Summary:People fall in love for many reasons — similar interests, physical attraction, and shared values among them. But if they marry and stay together, their long-term happiness may depend on their individual genes or those of their spouse, says a new study.
People fall in love for many reasons — similar interests, physical attraction, and shared values among them. But if they marry and stay together, their long-term happiness may depend on their individual genes or those of their spouse, says a new study led by Yale School of Public Health researchers.
Published in the journal PLOS ONE, the study examined the role of a genetic variation that affects oxytocin, a hormone that plays a role in social bonding.
Lead author Joan Monin, associate professor at the Yale School of Public Health, and her team studied 178 married couples ranging in age from 37 to 90 years old. Each participant completed a survey about their feelings of marital security and satisfaction, and also provided a saliva sample for genotyping.
The research team found that when at least one partner had a genetic variation known as the GG genotype within the oxytocin gene receptor, the couple reported significantly greater marital satisfaction and feelings of security within their marriage. Those couples had greater satisfaction compared with other couples who had different genotypes.
While the oxytocin receptor variant, OXTR rs53576, has been previously studied and linked to personality traits such as emotional stability, empathy, and sociability, the new study is believed to be the first to examine its role in marital satisfaction.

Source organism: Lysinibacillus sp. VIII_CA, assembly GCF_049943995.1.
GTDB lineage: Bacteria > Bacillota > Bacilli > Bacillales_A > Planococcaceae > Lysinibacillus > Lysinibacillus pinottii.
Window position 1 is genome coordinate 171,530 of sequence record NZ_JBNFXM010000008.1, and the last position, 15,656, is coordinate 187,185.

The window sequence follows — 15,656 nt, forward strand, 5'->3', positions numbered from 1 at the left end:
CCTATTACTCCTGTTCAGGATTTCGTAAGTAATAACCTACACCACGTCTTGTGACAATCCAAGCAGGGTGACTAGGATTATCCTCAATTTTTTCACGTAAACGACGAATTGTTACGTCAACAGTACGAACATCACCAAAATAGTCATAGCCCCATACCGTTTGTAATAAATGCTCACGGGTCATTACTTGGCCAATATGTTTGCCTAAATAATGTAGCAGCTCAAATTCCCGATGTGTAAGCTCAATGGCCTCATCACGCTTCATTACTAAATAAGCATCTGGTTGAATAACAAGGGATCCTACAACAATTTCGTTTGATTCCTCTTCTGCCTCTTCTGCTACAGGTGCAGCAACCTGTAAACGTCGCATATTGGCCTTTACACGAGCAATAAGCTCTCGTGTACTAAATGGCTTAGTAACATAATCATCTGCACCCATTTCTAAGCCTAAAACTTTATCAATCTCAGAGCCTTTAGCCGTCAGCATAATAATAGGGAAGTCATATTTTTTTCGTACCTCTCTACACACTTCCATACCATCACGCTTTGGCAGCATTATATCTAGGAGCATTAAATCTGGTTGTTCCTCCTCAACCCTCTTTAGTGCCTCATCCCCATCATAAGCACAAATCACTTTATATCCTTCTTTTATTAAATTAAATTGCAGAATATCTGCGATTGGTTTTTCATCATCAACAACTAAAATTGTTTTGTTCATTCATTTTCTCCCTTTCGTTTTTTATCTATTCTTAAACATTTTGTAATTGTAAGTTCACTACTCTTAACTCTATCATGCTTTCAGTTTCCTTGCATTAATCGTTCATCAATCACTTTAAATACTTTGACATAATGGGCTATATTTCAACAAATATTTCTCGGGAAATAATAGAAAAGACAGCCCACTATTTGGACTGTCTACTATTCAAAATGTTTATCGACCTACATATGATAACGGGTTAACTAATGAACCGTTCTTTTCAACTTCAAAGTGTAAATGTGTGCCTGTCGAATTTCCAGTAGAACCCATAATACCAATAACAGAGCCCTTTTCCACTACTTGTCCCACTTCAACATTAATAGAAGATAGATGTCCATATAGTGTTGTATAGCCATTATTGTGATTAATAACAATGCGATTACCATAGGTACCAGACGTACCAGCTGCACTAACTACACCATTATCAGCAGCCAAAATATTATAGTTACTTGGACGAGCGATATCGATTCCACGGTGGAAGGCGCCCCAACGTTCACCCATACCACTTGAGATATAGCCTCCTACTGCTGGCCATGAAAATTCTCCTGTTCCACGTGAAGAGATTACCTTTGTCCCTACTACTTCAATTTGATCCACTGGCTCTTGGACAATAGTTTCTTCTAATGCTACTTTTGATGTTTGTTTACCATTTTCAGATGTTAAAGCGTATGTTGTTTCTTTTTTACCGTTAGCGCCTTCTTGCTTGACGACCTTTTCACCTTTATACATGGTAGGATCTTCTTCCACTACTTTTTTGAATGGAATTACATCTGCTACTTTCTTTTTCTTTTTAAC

“This study shows that how we feel in our close relationships is influenced by more than just our shared experiences with our partners over time,” said Monin. “In marriage, people are also influenced by their own and their partner’s genetic predispositions.”
The researchers also found that people with the GG genotype reported less anxious attachment in their marriage, which also benefitted their relationship. Anxious attachment is a style of relationship insecurity that develops from past experiences with close family members and partners over the life course, and is associated with diminished self-worth, high rejection sensitivity, and approval-seeking behavior, said Monin.
The researchers said that an individual’s GG genotype and their partner’s GG genotype together account for about 4% of the variance of marital satisfaction. Although this percentage is small, it is a significant influence considering other genetic and environmental factors to which couples are exposed.
The study findings may lead to future studies to examine how couples’ genotypes interact to influence relationship outcomes over time. Another important future direction for study will be to examine how the OXTR rs53576 variant interacts with specific negative and positive relationship experiences to influence relationship quality over time in a large representative sample of married couples, said Monin.
The research team also included Trace Kershaw and Andrew T. DeWan of the Yale School of Public Health, and Selin Gotkas, of the Yale School of Medicine. The study was supported by a grant from the National Institute on Aging and Claude D. Pepper Older Americans Independence Center at Yale.
More: Science Daily